My grandmother had the legendary reputation in the Austin, Texas, lake country as being one of the best fishermen in the state.
Annie knew how to bait the hook. She had secret bait and hooking methods for the blue catfish, crappie, black bass, and the small mouth bass. Each bait and hooking method was subtly different. Fishermen tried to duplicate her methods to no avail. She could out-fish and out-catch anyone around.
As a 10-year old kid, my grandmother gave me my very first selling lessons. Know what you’re going after. Go where they are. Use the right size hook. Use the right bait. Hook the bait on the hook in a way that attracts the fish. Be patient. Be persistent. Never give up.
Oh, and when a cottonmouth water moccasin swims nearby, bop him on the head with the tip of your pole. You don’t need the competition.
This article is from my ebook Cast in Stone – 45 Sales Fundamentals That Should Never Be Tampered With, available at Amazon, the Apple Store, and Barnes & Noble.
Posted in Entrepreneur, Motivation, Sales, Sales Books, Sales Management, Small Business
- Tagged books, closing, communications, goals, management, networking, objections, sales psychology
Three minutes earlier the blond interrupted the conversation already in progress between the man and the woman.
- Should she remain or move on?
- The man is explaining why he made a particular decision. Is he being truthful?
- What does the brunet’s body language say?
- The blond should leave. If the brunet would have turned her feet (to point towards you the viewer), the other woman would have been welcomed into the group. She didn’t so this is a private matter.
- With his palms exposed and by forcefully gesturing while making his point, he feels he’s telling the truth as he knows it.
- She’d rather not be involved in this conversation. Three indicators: her distance from the man, her lean away from him, and her hands protecting her torso. Her smile is simply a “cover” and the least reliable of the cluster of gestures.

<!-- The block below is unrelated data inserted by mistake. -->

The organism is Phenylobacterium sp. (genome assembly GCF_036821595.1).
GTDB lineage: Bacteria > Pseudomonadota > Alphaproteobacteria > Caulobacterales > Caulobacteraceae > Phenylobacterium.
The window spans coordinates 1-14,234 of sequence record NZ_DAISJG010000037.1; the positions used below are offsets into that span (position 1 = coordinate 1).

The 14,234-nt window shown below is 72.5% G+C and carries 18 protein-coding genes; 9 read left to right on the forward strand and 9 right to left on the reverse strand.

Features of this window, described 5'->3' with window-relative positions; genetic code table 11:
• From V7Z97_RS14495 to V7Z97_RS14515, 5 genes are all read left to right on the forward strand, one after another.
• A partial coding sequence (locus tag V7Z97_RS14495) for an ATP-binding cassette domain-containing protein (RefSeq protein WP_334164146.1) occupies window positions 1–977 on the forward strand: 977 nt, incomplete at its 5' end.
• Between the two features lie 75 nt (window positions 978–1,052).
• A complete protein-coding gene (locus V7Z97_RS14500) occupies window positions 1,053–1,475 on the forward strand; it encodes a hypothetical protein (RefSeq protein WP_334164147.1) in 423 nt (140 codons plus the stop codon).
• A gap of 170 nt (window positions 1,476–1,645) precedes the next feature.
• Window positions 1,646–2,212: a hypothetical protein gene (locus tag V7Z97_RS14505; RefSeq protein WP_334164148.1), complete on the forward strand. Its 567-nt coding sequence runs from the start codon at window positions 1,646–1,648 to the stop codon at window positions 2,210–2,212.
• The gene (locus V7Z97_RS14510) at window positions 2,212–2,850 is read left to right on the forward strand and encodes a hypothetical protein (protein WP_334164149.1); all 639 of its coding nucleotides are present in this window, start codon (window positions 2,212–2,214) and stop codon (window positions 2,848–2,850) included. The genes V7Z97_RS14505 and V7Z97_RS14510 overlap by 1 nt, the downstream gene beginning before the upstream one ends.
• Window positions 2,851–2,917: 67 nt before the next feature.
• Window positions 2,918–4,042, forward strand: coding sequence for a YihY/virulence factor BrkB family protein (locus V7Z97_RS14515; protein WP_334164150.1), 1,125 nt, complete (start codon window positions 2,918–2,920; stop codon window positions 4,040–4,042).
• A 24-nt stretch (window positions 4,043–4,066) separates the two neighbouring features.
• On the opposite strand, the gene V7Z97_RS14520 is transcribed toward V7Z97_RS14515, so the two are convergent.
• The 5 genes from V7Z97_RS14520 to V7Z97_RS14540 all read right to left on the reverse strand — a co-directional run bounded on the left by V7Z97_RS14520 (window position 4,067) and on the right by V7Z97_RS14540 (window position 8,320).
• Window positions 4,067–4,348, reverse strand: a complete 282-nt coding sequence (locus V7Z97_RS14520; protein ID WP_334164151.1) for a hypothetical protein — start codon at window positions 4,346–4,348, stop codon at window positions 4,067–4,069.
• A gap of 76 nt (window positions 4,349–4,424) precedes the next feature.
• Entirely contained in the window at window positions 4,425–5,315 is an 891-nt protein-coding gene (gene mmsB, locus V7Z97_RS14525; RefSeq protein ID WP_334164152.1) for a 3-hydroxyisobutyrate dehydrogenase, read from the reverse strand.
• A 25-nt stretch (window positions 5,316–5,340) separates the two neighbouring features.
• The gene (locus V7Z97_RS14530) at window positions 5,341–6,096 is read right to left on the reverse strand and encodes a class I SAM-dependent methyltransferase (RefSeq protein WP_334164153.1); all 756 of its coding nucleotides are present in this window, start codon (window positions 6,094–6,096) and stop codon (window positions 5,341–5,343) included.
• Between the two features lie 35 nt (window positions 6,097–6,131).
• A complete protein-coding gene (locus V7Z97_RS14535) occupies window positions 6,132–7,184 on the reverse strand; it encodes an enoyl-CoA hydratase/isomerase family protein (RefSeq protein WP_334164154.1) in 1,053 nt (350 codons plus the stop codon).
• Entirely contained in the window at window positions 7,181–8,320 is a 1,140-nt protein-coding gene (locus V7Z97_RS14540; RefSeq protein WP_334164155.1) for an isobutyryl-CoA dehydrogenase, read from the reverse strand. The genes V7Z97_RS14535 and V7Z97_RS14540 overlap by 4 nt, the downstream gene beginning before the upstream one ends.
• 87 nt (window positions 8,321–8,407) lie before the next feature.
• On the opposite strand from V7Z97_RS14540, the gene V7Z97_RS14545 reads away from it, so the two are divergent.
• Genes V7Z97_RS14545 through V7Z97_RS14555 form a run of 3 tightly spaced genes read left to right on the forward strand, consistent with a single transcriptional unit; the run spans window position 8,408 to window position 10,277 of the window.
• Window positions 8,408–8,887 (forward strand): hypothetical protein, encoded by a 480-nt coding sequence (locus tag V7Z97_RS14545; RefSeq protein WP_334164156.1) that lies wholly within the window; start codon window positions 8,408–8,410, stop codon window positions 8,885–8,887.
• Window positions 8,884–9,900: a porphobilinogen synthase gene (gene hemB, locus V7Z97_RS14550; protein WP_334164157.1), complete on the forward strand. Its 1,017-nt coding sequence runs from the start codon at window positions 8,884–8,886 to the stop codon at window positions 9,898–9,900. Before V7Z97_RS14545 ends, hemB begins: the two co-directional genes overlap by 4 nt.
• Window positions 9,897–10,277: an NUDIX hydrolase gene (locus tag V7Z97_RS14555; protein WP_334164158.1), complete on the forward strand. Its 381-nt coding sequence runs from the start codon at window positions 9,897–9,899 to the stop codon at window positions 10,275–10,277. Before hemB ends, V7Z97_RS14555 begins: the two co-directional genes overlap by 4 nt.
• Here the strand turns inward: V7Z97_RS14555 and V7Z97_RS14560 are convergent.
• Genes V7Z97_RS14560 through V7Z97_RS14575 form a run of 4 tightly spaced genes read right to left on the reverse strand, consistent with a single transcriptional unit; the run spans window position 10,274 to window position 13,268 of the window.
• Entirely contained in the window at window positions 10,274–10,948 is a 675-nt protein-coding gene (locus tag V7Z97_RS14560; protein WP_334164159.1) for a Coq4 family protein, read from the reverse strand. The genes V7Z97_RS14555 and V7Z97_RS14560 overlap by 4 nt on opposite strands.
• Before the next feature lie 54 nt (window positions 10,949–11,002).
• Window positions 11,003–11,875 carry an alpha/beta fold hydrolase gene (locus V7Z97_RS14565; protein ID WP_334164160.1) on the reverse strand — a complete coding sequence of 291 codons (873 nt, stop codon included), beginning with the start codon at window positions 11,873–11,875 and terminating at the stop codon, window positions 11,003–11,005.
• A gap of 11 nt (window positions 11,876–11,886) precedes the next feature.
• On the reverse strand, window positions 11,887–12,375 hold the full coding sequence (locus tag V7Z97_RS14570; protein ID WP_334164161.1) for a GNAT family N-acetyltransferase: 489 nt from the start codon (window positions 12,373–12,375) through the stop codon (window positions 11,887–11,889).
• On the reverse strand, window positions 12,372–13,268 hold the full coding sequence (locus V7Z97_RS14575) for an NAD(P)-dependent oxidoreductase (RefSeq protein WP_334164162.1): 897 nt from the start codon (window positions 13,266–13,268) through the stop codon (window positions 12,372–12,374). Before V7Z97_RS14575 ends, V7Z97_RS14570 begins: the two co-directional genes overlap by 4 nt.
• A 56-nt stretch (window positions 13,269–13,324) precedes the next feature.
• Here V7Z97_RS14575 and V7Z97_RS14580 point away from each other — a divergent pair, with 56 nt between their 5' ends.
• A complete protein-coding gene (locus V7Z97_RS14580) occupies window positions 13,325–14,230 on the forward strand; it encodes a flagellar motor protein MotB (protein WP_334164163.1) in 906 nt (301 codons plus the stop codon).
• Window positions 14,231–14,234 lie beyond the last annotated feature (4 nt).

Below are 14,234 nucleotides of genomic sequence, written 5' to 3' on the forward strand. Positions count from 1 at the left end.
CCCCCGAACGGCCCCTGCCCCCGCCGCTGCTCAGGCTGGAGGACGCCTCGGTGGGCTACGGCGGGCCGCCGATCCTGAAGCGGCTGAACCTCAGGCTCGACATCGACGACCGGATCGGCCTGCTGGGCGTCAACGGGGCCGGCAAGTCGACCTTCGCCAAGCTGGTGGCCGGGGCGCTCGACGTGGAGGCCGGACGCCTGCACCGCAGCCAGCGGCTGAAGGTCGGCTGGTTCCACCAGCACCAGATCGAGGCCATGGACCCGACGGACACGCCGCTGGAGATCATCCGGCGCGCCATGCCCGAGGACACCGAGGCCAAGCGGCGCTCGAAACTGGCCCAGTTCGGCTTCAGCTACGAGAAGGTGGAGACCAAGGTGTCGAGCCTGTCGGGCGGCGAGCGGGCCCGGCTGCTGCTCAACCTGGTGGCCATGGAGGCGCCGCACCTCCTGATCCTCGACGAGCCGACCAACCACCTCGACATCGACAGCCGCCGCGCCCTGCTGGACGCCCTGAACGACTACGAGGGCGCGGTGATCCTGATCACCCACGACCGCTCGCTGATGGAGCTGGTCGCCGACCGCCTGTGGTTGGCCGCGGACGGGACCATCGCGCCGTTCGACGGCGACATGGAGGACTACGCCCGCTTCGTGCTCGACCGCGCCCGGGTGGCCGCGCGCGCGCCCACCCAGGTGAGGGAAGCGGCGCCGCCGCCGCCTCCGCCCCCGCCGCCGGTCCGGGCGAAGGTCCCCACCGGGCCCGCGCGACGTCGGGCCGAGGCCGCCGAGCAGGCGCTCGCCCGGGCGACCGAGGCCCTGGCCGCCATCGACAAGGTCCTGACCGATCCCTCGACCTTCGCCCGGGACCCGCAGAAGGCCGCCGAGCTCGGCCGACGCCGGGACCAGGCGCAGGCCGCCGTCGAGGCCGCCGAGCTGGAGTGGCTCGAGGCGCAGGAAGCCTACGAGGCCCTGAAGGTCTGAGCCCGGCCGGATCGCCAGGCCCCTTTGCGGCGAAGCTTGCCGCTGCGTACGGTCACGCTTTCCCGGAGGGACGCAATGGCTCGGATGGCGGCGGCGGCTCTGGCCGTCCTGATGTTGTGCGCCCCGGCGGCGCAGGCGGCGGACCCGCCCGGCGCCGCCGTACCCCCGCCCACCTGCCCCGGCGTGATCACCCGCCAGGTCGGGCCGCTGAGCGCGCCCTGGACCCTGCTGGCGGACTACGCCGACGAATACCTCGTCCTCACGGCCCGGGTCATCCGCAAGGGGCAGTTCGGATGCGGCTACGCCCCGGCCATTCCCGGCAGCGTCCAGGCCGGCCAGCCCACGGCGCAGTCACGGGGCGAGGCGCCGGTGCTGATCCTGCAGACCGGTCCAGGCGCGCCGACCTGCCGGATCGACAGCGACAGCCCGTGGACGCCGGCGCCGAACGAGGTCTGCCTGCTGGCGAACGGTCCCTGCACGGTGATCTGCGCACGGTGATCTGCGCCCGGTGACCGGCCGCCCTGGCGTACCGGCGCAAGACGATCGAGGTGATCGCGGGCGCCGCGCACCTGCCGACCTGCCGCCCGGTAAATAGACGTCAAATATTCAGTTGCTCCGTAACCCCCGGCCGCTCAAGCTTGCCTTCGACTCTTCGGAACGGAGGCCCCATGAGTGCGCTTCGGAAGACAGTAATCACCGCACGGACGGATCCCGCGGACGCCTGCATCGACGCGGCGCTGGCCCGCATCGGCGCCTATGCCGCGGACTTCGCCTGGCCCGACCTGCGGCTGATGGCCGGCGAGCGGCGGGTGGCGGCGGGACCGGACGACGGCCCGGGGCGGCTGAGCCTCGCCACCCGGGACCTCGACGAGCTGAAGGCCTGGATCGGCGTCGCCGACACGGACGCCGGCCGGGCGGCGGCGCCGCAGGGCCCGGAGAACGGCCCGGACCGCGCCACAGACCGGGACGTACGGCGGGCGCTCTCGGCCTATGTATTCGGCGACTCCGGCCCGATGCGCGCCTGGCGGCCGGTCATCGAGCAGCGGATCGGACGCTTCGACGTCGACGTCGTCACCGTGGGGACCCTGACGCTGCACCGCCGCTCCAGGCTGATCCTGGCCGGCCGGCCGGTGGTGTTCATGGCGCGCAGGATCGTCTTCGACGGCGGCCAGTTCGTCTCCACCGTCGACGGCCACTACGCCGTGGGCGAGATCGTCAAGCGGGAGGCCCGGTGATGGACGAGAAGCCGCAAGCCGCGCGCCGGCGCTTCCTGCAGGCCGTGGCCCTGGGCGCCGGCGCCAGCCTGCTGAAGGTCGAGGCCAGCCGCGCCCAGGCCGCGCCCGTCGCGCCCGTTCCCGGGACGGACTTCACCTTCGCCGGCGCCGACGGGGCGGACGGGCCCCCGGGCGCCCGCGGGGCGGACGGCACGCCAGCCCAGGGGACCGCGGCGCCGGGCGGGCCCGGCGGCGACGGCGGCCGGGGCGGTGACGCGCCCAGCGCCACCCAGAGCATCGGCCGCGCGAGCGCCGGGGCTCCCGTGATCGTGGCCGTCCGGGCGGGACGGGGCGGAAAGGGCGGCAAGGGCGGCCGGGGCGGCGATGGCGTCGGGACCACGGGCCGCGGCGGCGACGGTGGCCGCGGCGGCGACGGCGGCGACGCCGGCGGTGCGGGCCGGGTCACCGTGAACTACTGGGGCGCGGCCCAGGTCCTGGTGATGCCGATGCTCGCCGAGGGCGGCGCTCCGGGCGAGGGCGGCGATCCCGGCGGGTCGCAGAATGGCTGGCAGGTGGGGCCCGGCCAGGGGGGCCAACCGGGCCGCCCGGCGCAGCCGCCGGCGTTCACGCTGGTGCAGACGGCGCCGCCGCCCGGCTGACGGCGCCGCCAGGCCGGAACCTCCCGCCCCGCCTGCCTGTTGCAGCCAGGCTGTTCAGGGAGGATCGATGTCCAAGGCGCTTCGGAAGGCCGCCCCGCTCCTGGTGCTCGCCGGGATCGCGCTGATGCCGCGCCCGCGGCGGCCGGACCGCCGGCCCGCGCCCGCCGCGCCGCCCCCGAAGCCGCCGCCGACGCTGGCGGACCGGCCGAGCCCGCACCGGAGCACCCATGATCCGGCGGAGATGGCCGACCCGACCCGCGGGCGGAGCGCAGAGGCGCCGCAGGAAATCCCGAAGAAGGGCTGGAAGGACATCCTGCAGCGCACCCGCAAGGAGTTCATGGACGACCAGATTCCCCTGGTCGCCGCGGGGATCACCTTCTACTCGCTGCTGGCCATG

Posted in Body Language, Listening, Sales, Sales Management, Selling with Your Eyes
- Tagged communications, entrepreneur, management, meetings, networking, objections, presentations, sales psychology, Small Business, speaking
One of the biggest complaints by business owners and sales managers is that their people never ask for the order. Having lunch with a couple of business owners in New Brunswick, New Jersey, one complained that there had to be some easy way to get his people to ask for the order.
There is. I gave him a 3 x 5 card and told him it was his. Make copies and give it to his salespeople and tell them to give it to the prospect just before getting up to leave the customers’ office. Then let me know if their sales didn’t increase.
He reported that not only did his people close more deals, but they had more fun doing it, and the customers always got a laugh out of it. It added to their expense accounts, but he said the new sales and new business was worth every penny.
What did the card say?
This is from my PDF ebook, Lunch? – 20 Sales Questions I’ve Been Asked Over Lunch, which you can get for FREE by going to my website http://www.FootInTheDoor.com and requesting your copy.
Posted in Books, Closing, Entrepreneur, Sales, Sales Management, Small Business
- Tagged cold calling, communications, goals, management, negotiating, objections, presentations, retail sales, sales psychology
- 44% of salespeople stop calling on the prospect after one call.
- 22% stop after the second call.
- 14% after the third call.
- 12% after the fourth call.
- Thus, 92% of salespeople stop after four calls.
Combine that information with this:
- 15% of the prospects can make a decision within 1-2 calls.
- 15% within 2-3 calls.
- 35% within 4-5 calls.
- 35% within 5-7 calls.
Notice that 70% of the people you call on will not even make a decision until you get beyond that fourth call. If there is a magic number, it would be five.
But as long as a prospect is using a service or product I sell, I never stop calling. The reason: things change. Decision makers come and go, money comes and goes, needs come and go, and competitors come and go.
This information is from my book, Cold Calling for Cowards: How to Turn the Fear of Rejection into Opportunities, Sales, and Money available in ebook or paperback
Posted in Books, Cold Calling, Sales, Sales Management
- Tagged closing, entrepreneur, management, motivation, objections, persistence, personalities, presentations, sales psychology, Small Business
Michael Oher’s adopted father Sean Tuohy (The Blind Side) was interviewed by Seattle Times sportswriter Steve Kelley. Asked how Oher became such a dominant player to be taken in the first round, Tuohy responded that “His talent didn’t change. His confidence changed.”
If you’ve been in sales and business for several years treading water and not making the breakthrough you feel you’re capable of, it may not be lack of talent. Maybe it’s just the lack of confidence. There are hundreds of ways to increase your confidence. In Oher’s case, he needed someone to believe in him so he could believe in himself. Hang around with people who believe in you.
It’s where belief comes from: Doing little things you know you can do instills confidence. If you know you can make one cold call, make two. If you know you can ask for the business once, ask twice. Confidence grows with each small success.